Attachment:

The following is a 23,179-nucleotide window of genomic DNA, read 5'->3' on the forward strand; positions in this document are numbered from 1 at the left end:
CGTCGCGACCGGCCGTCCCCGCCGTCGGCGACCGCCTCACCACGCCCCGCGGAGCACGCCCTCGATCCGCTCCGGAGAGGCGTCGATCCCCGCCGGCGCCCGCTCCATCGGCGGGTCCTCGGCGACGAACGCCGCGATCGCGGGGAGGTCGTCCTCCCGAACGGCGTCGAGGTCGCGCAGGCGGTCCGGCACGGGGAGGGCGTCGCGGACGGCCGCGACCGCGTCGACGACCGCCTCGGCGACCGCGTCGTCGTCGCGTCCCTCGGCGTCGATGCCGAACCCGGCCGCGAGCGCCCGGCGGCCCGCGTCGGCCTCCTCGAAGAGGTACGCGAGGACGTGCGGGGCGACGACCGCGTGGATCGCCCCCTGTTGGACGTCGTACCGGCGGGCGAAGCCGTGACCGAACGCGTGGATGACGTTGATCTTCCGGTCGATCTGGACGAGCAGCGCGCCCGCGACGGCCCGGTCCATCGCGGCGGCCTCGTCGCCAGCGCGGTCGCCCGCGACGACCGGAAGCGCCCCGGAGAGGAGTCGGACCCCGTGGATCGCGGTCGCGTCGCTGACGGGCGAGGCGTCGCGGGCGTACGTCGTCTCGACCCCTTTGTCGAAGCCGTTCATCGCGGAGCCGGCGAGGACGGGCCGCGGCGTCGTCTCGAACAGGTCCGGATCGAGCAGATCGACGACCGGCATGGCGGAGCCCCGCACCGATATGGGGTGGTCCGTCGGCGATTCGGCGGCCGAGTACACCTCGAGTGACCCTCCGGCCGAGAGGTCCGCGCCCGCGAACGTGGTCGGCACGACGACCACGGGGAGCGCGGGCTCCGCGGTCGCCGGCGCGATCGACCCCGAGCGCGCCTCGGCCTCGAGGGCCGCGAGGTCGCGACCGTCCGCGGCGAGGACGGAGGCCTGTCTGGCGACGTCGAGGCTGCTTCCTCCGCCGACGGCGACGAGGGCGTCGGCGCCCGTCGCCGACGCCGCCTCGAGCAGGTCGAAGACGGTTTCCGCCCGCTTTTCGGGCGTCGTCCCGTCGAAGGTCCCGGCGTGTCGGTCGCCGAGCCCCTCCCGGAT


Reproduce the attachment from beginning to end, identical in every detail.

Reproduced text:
The following is a 23,179-nucleotide window of genomic DNA, read 5'->3' on the forward strand; positions in this document are numbered from 1 at the left end:
CGTCGCGACCGGCCGTCCCCGCCGTCGGCGACCGCCTCACCACGCCCCGCGGAGCACGCCCTCGATCCGCTCCGGAGAGGCGTCGATCCCCGCCGGCGCCCGCTCCATCGGCGGGTCCTCGGCGACGAACGCCGCGATCGCGGGGAGGTCGTCCTCCCGAACGGCGTCGAGGTCGCGCAGGCGGTCCGGCACGGGGAGGGCGTCGCGGACGGCCGCGACCGCGTCGACGACCGCCTCGGCGACCGCGTCGTCGTCGCGTCCCTCGGCGTCGATGCCGAACCCGGCCGCGAGCGCCCGGCGGCCCGCGTCGGCCTCCTCGAAGAGGTACGCGAGGACGTGCGGGGCGACGACCGCGTGGATCGCCCCCTGTTGGACGTCGTACCGGCGGGCGAAGCCGTGACCGAACGCGTGGATGACGTTGATCTTCCGGTCGATCTGGACGAGCAGCGCGCCCGCGACGGCCCGGTCCATCGCGGCGGCCTCGTCGCCAGCGCGGTCGCCCGCGACGACCGGAAGCGCCCCGGAGAGGAGTCGGACCCCGTGGATCGCGGTCGCGTCGCTGACGGGCGAGGCGTCGCGGGCGTACGTCGTCTCGACCCCTTTGTCGAAGCCGTTCATCGCGGAGCCGGCGAGGACGGGCCGCGGCGTCGTCTCGAACAGGTCCGGATCGAGCAGATCGACGACCGGCATGGCGGAGCCCCGCACCGATATGGGGTGGTCCGTCGGCGATTCGGCGGCCGAGTACACCTCGAGTGACCCTCCGGCCGAGAGGTCCGCGCCCGCGAACGTGGTCGGCACGACGACCACGGGGAGCGCGGGCTCCGCGGTCGCCGGCGCGATCGACCCCGAGCGCGCCTCGGCCTCGAGGGCCGCGAGGTCGCGACCGTCCGCGGCGAGGACGGAGGCCTGTCTGGCGACGTCGAGGCTGCTTCCTCCGCCGACGGCGACGAGGGCGTCGGCGCCCGTCGCCGACGCCGCCTCGAGCAGGTCGAAGACGGTTTCCGCCCGCTTTTCGGGCGTCGTCCCGTCGAAGGTCCCGGCGTGTCGGTCGCCGAGCCCCTCCCGGAT